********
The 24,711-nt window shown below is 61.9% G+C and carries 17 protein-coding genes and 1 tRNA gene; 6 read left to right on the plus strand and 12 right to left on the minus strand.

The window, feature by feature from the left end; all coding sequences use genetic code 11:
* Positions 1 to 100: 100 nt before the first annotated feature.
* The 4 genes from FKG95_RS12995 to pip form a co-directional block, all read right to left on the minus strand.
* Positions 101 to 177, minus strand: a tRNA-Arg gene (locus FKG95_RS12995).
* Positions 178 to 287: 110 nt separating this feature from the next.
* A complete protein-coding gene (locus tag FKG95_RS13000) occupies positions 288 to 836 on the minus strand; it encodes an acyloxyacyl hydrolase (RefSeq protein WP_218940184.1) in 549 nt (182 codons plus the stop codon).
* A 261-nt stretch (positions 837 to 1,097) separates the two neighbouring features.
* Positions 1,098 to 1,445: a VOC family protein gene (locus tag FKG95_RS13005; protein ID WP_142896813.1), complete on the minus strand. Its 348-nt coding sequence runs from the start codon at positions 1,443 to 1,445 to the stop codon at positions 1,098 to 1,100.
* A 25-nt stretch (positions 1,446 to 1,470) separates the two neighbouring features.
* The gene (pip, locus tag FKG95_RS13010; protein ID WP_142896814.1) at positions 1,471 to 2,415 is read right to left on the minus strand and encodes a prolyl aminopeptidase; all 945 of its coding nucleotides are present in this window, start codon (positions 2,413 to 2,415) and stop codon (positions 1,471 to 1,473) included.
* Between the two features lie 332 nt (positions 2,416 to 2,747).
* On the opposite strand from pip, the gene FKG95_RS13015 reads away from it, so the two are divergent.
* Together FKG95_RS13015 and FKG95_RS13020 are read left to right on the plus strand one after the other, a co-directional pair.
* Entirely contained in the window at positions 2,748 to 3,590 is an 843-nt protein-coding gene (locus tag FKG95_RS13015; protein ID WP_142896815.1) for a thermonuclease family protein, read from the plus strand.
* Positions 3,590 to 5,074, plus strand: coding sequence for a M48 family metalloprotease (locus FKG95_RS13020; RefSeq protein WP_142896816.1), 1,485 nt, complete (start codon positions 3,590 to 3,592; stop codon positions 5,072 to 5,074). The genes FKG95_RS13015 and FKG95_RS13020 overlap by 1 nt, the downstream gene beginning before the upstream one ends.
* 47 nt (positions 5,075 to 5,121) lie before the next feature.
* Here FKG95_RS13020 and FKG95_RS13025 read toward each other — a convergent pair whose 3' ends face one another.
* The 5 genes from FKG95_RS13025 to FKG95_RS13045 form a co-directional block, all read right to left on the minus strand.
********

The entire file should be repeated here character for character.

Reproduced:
The 24,711-nt window shown below is 61.9% G+C and carries 17 protein-coding genes and 1 tRNA gene; 6 read left to right on the plus strand and 12 right to left on the minus strand.

The window, feature by feature from the left end; all coding sequences use genetic code 11:
* Positions 1 to 100: 100 nt before the first annotated feature.
* The 4 genes from FKG95_RS12995 to pip form a co-directional block, all read right to left on the minus strand.
* Positions 101 to 177, minus strand: a tRNA-Arg gene (locus FKG95_RS12995).
* Positions 178 to 287: 110 nt separating this feature from the next.
* A complete protein-coding gene (locus tag FKG95_RS13000) occupies positions 288 to 836 on the minus strand; it encodes an acyloxyacyl hydrolase (RefSeq protein WP_218940184.1) in 549 nt (182 codons plus the stop codon).
* A 261-nt stretch (positions 837 to 1,097) separates the two neighbouring features.
* Positions 1,098 to 1,445: a VOC family protein gene (locus tag FKG95_RS13005; protein ID WP_142896813.1), complete on the minus strand. Its 348-nt coding sequence runs from the start codon at positions 1,443 to 1,445 to the stop codon at positions 1,098 to 1,100.
* A 25-nt stretch (positions 1,446 to 1,470) separates the two neighbouring features.
* The gene (pip, locus tag FKG95_RS13010; protein ID WP_142896814.1) at positions 1,471 to 2,415 is read right to left on the minus strand and encodes a prolyl aminopeptidase; all 945 of its coding nucleotides are present in this window, start codon (positions 2,413 to 2,415) and stop codon (positions 1,471 to 1,473) included.
* Between the two features lie 332 nt (positions 2,416 to 2,747).
* On the opposite strand from pip, the gene FKG95_RS13015 reads away from it, so the two are divergent.
* Together FKG95_RS13015 and FKG95_RS13020 are read left to right on the plus strand one after the other, a co-directional pair.
* Entirely contained in the window at positions 2,748 to 3,590 is an 843-nt protein-coding gene (locus tag FKG95_RS13015; protein ID WP_142896815.1) for a thermonuclease family protein, read from the plus strand.
* Positions 3,590 to 5,074, plus strand: coding sequence for a M48 family metalloprotease (locus FKG95_RS13020; RefSeq protein WP_142896816.1), 1,485 nt, complete (start codon positions 3,590 to 3,592; stop codon positions 5,072 to 5,074). The genes FKG95_RS13015 and FKG95_RS13020 overlap by 1 nt, the downstream gene beginning before the upstream one ends.
* 47 nt (positions 5,075 to 5,121) lie before the next feature.
* Here FKG95_RS13020 and FKG95_RS13025 read toward each other — a convergent pair whose 3' ends face one another.
* The 5 genes from FKG95_RS13025 to FKG95_RS13045 form a co-directional block, all read right to left on the minus strand.